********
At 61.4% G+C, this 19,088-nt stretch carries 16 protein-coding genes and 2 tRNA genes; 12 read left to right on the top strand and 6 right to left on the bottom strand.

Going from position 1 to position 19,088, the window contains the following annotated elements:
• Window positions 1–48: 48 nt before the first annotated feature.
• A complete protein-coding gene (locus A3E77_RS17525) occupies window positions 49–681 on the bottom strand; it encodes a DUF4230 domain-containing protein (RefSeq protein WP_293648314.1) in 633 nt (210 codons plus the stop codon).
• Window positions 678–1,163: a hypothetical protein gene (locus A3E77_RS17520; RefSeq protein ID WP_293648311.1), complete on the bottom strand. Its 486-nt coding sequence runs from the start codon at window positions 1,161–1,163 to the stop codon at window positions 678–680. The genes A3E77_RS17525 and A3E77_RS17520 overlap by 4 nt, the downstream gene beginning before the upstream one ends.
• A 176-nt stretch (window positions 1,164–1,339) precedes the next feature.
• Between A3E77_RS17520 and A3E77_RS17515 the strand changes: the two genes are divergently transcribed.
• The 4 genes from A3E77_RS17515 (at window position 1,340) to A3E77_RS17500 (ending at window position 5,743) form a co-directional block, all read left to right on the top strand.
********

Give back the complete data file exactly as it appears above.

At 61.4% G+C, this 19,088-nt stretch carries 16 protein-coding genes and 2 tRNA genes; 12 read left to right on the top strand and 6 right to left on the bottom strand.

Going from position 1 to position 19,088, the window contains the following annotated elements:
• Window positions 1–48: 48 nt before the first annotated feature.
• A complete protein-coding gene (locus A3E77_RS17525) occupies window positions 49–681 on the bottom strand; it encodes a DUF4230 domain-containing protein (RefSeq protein WP_293648314.1) in 633 nt (210 codons plus the stop codon).
• Window positions 678–1,163: a hypothetical protein gene (locus A3E77_RS17520; RefSeq protein ID WP_293648311.1), complete on the bottom strand. Its 486-nt coding sequence runs from the start codon at window positions 1,161–1,163 to the stop codon at window positions 678–680. The genes A3E77_RS17525 and A3E77_RS17520 overlap by 4 nt, the downstream gene beginning before the upstream one ends.
• A 176-nt stretch (window positions 1,164–1,339) precedes the next feature.
• Between A3E77_RS17520 and A3E77_RS17515 the strand changes: the two genes are divergently transcribed.
• The 4 genes from A3E77_RS17515 (at window position 1,340) to A3E77_RS17500 (ending at window position 5,743) form a co-directional block, all read left to right on the top strand.